Article 23/03/2022

Innovation in recycling: issue four

Avatar By Vincey Chan

At Envirobank we’re always interested in learning about new ways to recycle material in an endless loop, so it never becomes waste.

Welcome to issue four of recycling news and innovation, celebrating our nation’s progress in recycling towards a circular economy.

Join our Crunch community of recyclers subscribe to our newsletters (check your account preference) to stay up to date.

Virgin Group has announced it is forming a strategic partnership with Agilyx to research and develop lower carbon fuel facilities to help address plastic pollution and the global transition to net zero.

Scientists to develop car made solely from recycled materials.

A research team from the Norwegian University of Science and Technology (NTNU), intend to develop a car that is 100% constructed from recycled materials.

For industries, this means transitioning to manufacturing low-carbon products. More products need to be recycled, and production has to be adapted so that materials are recycled.

In order for this to be possible, scientists aim to maintain the value of products, materials, and resources for as long as possible, which aligns with the principle of a circular economy. The intention is that all manufacturing should consider the product’s lifespan and recycling possibilities.

Another important factor that scientists have identified is the necessity of high-quality products being created with recycled materials that not only possess a long shelf life, but also do not need to be replaced often. Longer product life will contribute to the shift towards a greener climate.

Source: Innovation News Network

© iStock/MikeMareen

Virgin Group and Agilyx to form strategic partnership to produce lower carbon fuel.

Virgin Group has announced it is forming a strategic partnership with Agilyx to research and develop lower carbon fuel facilities to help address plastic pollution and the global transition to net zero.

Virgin Group and Agilyx (a chemical conversion technology company) want to produce synthetic crude oil from plastic waste that will then be refined into a lower carbon fuel. Waste plastic will be diverted from landfill and will help to broaden options in the market for lower carbon fuels from the limited range currently available. Although the fuel will not be exclusive to Virgin, Virgin Atlantic and other Virgin companies are expected to be early adopters as part of the Group’s transitional plans to achieve net zero by 2050.

Source: Virgin


Destruction of unsold goods could be banned in Scotland.

The destruction of unsold, durable goods could be banned in Scotland as part of plans to reduce waste, the Scottish government has said. Proposals for a ban will be put forward in a consultation on a new Circular Economy Bill to be published in May.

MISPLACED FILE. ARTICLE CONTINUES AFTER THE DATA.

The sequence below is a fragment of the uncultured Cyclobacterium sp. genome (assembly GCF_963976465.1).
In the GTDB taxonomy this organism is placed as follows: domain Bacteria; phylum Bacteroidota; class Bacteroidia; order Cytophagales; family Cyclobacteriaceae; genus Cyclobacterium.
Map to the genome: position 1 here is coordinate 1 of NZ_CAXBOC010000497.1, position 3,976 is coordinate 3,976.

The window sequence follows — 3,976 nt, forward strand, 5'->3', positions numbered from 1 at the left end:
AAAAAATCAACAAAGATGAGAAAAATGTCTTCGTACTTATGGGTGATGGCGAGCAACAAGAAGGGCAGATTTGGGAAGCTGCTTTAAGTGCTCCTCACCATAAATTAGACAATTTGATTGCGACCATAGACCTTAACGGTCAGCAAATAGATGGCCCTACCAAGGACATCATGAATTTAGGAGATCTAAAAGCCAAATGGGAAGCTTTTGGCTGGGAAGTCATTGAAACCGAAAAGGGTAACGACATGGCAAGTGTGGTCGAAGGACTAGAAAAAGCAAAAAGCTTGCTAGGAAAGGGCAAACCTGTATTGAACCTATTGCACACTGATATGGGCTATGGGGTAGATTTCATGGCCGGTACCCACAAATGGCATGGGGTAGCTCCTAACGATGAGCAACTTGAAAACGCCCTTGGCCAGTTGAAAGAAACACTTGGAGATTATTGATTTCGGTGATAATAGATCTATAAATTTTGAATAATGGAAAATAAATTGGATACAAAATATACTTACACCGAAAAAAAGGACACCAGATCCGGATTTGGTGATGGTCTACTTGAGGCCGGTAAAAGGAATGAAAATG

It’s intended to address public concerns about unsold products being destroyed or ending up in landfill. Retailers may have to look for other options for unsold products, including donation and recycling.

Source: BBC News

Retailers may have to donate or recycle goods instead of destroying them. ©Getty Images/BBC News

Global company to transform Australian recycling with $260-million plant in NSW.

A US-based recycling company has announced plans to build the largest plastic processing factory in Australia in the New South Wales Central West. 

Brightmark is investing $260 million to build the recycling plant in Parkes. The facility will have the capacity to recycle 200,000 tonnes of waste plastic per year, making it among the largest in the world. 

According to the CSIRO, less than 12 per cent of plastic waste was recycled in Australia last year. Brightmark chief executive officer Bob Powell said almost all plastic in Australia was processed using mechanical recycling, limiting the country’s capacity.

Construction on the processing plant will begin next year, with the facility expected to be fully operational by 2025. 

Source: ABC News

Brightmark has two recycling plants in the US. ©ABC News

How sodden waste is being converted into electricity in Lismore.

A temporary waste transfer facility has been set up at a disused quarry site near Lismore. Up to 750 trucks are day are bringing in flood waste from across the Northern Rivers. Mr Tunstall said up to 40 per cent of the waste would be recycled, with the rest sent to a bioenergy facility in south-east Queensland.

Veolia Australia said its bioreactor technology rapidly stabilised the waste while capturing environmentally damaging methane and converting it into electricity

Source: ABC News

©ABC News
Avatar By Vincey Chan